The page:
Consider configurations consisting of 4 distinct circles on the sphere. Two configurations are equivalent if they can be mapped onto each other by a homeomorphism of the sphere. How to enumerate/classify such configurations?

Equivalent problem: classify the arrangements of 4 hyperbolic planes in the hyperbolic space, up to homeomorphisms of the space.

Before voting to close this question as trivial, you may look at the classification of generic configurations which we obtained by brute force:

configurations without disjoint pairs of circles

configurations with at least one disjoint pair of circles

Each region bounded by more than 3 sides is labeled by the number of its boundary sides. This is used to show that all configurations are non-equivalent.

Questions: Is this new? Is there a scientific method to obtain this? Is there any structure on these 35 configurations?

There is a large research area about hyperplane arrangements in a Euclidean space. How about hyperbolic space? There is also a large body of research on hyperbolic tetrahedra. But it is always assumed that the tetrahedron is compact (or has only vertices at infinity).

We encountered this question in our studies of the Heun and Painlevé VI equations with real coefficients. (See Appendix II in the linked paper). Projective monodromy groups associated to these equations are generated by 4 reflections in circles.

EDIT. It seems that the problem is of purely topological nature: for any collection of Jordan curves on the sphere, such that each pair intersects transversally at at most two points, there exists an equivalent configuration of circles: A. Bobenko, B. Springborn, Variational principles for circle patterns and Koebe's theorem. Trans. Amer. Math. Soc. 356 (2004), no. 2, 659–689.

EDIT2. The previous remark is incorrect (thanks to Ivan Izmestiev for his comment). A counterexample with 5 curves is contained in this paper: MR3216670 Kang, Ross J.; Müller, Tobias Arrangements of pseudocircles and circles, Discrete Comput. Geom. 51 (2014), no. 4.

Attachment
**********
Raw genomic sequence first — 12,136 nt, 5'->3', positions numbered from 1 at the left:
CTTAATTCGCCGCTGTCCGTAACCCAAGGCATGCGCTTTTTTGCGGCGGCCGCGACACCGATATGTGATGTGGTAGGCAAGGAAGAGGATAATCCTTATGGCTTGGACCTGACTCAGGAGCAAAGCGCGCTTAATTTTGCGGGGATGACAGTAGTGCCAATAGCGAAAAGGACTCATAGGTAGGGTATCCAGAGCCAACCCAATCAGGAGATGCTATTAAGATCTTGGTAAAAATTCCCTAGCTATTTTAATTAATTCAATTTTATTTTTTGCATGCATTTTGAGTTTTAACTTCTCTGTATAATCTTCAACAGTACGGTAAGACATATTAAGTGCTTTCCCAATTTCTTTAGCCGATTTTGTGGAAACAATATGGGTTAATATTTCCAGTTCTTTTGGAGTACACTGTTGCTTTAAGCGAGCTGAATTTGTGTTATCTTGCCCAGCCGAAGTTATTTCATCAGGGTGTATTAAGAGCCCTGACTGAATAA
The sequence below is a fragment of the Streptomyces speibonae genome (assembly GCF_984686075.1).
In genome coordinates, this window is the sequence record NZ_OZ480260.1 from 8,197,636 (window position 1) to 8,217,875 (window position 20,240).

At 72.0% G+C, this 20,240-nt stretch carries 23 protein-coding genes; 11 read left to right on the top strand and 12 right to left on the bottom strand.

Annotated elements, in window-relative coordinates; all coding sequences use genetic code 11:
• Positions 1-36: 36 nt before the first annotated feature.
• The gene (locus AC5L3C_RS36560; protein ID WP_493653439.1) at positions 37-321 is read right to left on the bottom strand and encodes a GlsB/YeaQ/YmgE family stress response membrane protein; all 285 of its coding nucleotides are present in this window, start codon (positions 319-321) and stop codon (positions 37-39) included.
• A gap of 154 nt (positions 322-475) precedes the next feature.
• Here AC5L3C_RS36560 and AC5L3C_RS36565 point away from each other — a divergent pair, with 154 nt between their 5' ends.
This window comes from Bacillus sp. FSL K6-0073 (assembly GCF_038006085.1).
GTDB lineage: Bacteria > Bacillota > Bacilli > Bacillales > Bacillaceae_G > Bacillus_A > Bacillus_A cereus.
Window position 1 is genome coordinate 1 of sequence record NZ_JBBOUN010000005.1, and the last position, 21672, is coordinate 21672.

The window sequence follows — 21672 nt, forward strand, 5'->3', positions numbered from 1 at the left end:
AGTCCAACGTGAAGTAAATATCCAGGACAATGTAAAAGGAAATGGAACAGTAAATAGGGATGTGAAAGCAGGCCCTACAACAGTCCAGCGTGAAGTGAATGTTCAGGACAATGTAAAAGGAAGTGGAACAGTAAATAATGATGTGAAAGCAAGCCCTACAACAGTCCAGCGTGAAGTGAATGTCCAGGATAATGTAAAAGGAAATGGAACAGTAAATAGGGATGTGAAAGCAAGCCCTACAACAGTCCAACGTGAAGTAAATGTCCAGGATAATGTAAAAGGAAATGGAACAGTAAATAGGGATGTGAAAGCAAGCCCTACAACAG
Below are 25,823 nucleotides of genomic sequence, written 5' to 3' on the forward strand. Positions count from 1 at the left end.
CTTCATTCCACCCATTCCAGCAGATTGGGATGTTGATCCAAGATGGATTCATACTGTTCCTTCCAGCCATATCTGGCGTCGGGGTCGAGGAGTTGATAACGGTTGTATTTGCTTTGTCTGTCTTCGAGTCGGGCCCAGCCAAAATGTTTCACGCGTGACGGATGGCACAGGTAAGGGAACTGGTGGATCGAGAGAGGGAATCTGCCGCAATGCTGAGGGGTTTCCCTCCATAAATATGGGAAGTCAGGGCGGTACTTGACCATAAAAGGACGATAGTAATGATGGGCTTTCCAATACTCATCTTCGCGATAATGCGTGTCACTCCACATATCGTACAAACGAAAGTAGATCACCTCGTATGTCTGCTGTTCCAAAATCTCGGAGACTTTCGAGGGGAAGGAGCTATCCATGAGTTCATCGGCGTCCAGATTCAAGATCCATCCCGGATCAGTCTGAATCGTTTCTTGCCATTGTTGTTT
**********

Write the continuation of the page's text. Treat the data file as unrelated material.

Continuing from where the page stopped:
EDIT3. From the very last Notices AMS (October 18) I learned that the number of arrangements of $n$ circles on the plane has been studied, and that this number even has a name A250001 in the Online encyclopedia of integer sequences. However, even for n=4 it is not easy to derive the result for the sphere from the result for the plane (the only way to do this that I see is by brute examination of of equivalences of configurations).

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    $\begingroup$ The paper "Connected sum at infinity and Cantrell-Stallings hyperplane unknotting" by Jack S. Calcut, Henry C. King, and Laurent C. Siebenmann seems relevant, see 9.2, 9.3 in projecteuclid.org/euclid.rmjm/1361800607. $\endgroup$ Jun 11 '18 at 17:28
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    $\begingroup$ Sphere arrangements (in the spirit of classical works on hyperplane arrangements) were studied in "Arrangements of spheres and projective spaces" by Deshpande, Rocky Mountain J. Math, 2016. $\endgroup$ Jun 11 '18 at 20:14
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    $\begingroup$ I suspect that your last edit (topological nature of the problem) is false. In the similar setting of arrangements of lines and pseudolines there exist so called nonstretchable arrangements of pseudolines. (Even if you require that at most two lines pass through each point.) An example with 9 lines can be "doubled" and an equator can be added so that one gets a "nonstretchable" arrangement of 10 Jordan curves on the sphere. $\endgroup$ Jun 12 '18 at 16:20
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    $\begingroup$ Hi Alex, I asked a very similar question to yours, back in February. mathoverflow.net/questions/292671/… $\endgroup$ Jun 13 '18 at 2:02
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    $\begingroup$ Speaking only for myself, there is no way I would have voted to close this question as trivial. $\endgroup$ Jun 13 '18 at 4:05

Not an answer; don't have enough rep to comment. You may be able to impose some structure by using the operation of crossing/uncrossing two circles which are otherwise adjacent (That is, they currently do not cross and crossing them such that there is a new region with two boundaries, or conversely removing that region).

For example, $X$ is only adjacent to $W$, but $W$ is adjacent to $S$, $V$, $X$, and $X'$. This would break it into families - $T$ cannot be made from $X$.

I'm not sure whether this structure is interesting, but it was a thought I had upon seeing your classification. I can't provide much more of the structure, as it's rather difficult to work out by hand.


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